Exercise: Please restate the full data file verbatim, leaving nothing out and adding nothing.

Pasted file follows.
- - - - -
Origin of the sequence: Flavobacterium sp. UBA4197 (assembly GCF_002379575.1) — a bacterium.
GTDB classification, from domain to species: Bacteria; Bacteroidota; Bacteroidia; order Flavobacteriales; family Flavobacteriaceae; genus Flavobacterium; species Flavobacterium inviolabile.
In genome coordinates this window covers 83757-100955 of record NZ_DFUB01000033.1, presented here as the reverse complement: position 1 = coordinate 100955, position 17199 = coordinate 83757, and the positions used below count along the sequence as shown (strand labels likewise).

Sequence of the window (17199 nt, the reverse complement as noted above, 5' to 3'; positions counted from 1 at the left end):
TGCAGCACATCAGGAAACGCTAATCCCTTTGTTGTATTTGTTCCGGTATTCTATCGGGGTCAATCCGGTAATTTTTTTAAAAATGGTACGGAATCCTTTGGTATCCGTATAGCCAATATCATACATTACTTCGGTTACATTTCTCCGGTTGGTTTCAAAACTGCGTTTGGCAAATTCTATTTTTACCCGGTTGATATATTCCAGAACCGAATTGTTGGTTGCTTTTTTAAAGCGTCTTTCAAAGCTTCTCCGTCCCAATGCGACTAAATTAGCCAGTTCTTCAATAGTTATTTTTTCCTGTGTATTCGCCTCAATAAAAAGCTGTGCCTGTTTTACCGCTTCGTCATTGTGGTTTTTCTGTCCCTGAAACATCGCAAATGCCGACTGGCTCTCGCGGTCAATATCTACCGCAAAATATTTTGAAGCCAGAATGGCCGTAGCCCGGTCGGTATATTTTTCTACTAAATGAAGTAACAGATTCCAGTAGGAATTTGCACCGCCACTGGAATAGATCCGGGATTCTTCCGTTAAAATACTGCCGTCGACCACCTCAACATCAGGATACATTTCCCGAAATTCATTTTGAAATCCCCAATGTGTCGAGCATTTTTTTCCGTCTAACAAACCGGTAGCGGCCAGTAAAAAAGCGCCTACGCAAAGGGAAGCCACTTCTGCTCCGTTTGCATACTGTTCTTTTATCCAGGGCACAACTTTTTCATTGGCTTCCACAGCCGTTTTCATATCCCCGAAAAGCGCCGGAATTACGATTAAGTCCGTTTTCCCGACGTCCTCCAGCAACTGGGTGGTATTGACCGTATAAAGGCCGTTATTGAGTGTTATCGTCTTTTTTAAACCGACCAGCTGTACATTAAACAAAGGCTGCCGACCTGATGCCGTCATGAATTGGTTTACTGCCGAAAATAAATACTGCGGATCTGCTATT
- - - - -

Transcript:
Origin of the sequence: Flavobacterium sp. UBA4197 (assembly GCF_002379575.1) — a bacterium.
GTDB classification, from domain to species: Bacteria; Bacteroidota; Bacteroidia; order Flavobacteriales; family Flavobacteriaceae; genus Flavobacterium; species Flavobacterium inviolabile.
In genome coordinates this window covers 83757-100955 of record NZ_DFUB01000033.1, presented here as the reverse complement: position 1 = coordinate 100955, position 17199 = coordinate 83757, and the positions used below count along the sequence as shown (strand labels likewise).

Sequence of the window (17199 nt, the reverse complement as noted above, 5' to 3'; positions counted from 1 at the left end):
TGCAGCACATCAGGAAACGCTAATCCCTTTGTTGTATTTGTTCCGGTATTCTATCGGGGTCAATCCGGTAATTTTTTTAAAAATGGTACGGAATCCTTTGGTATCCGTATAGCCAATATCATACATTACTTCGGTTACATTTCTCCGGTTGGTTTCAAAACTGCGTTTGGCAAATTCTATTTTTACCCGGTTGATATATTCCAGAACCGAATTGTTGGTTGCTTTTTTAAAGCGTCTTTCAAAGCTTCTCCGTCCCAATGCGACTAAATTAGCCAGTTCTTCAATAGTTATTTTTTCCTGTGTATTCGCCTCAATAAAAAGCTGTGCCTGTTTTACCGCTTCGTCATTGTGGTTTTTCTGTCCCTGAAACATCGCAAATGCCGACTGGCTCTCGCGGTCAATATCTACCGCAAAATATTTTGAAGCCAGAATGGCCGTAGCCCGGTCGGTATATTTTTCTACTAAATGAAGTAACAGATTCCAGTAGGAATTTGCACCGCCACTGGAATAGATCCGGGATTCTTCCGTTAAAATACTGCCGTCGACCACCTCAACATCAGGATACATTTCCCGAAATTCATTTTGAAATCCCCAATGTGTCGAGCATTTTTTTCCGTCTAACAAACCGGTAGCGGCCAGTAAAAAAGCGCCTACGCAAAGGGAAGCCACTTCTGCTCCGTTTGCATACTGTTCTTTTATCCAGGGCACAACTTTTTCATTGGCTTCCACAGCCGTTTTCATATCCCCGAAAAGCGCCGGAATTACGATTAAGTCCGTTTTCCCGACGTCCTCCAGCAACTGGGTGGTATTGACCGTATAAAGGCCGTTATTGAGTGTTATCGTCTTTTTTAAACCGACCAGCTGTACATTAAACAAAGGCTGCCGACCTGATGCCGTCATGAATTGGTTTACTGCCGAAAATAAATACTGCGGATCTGCTATT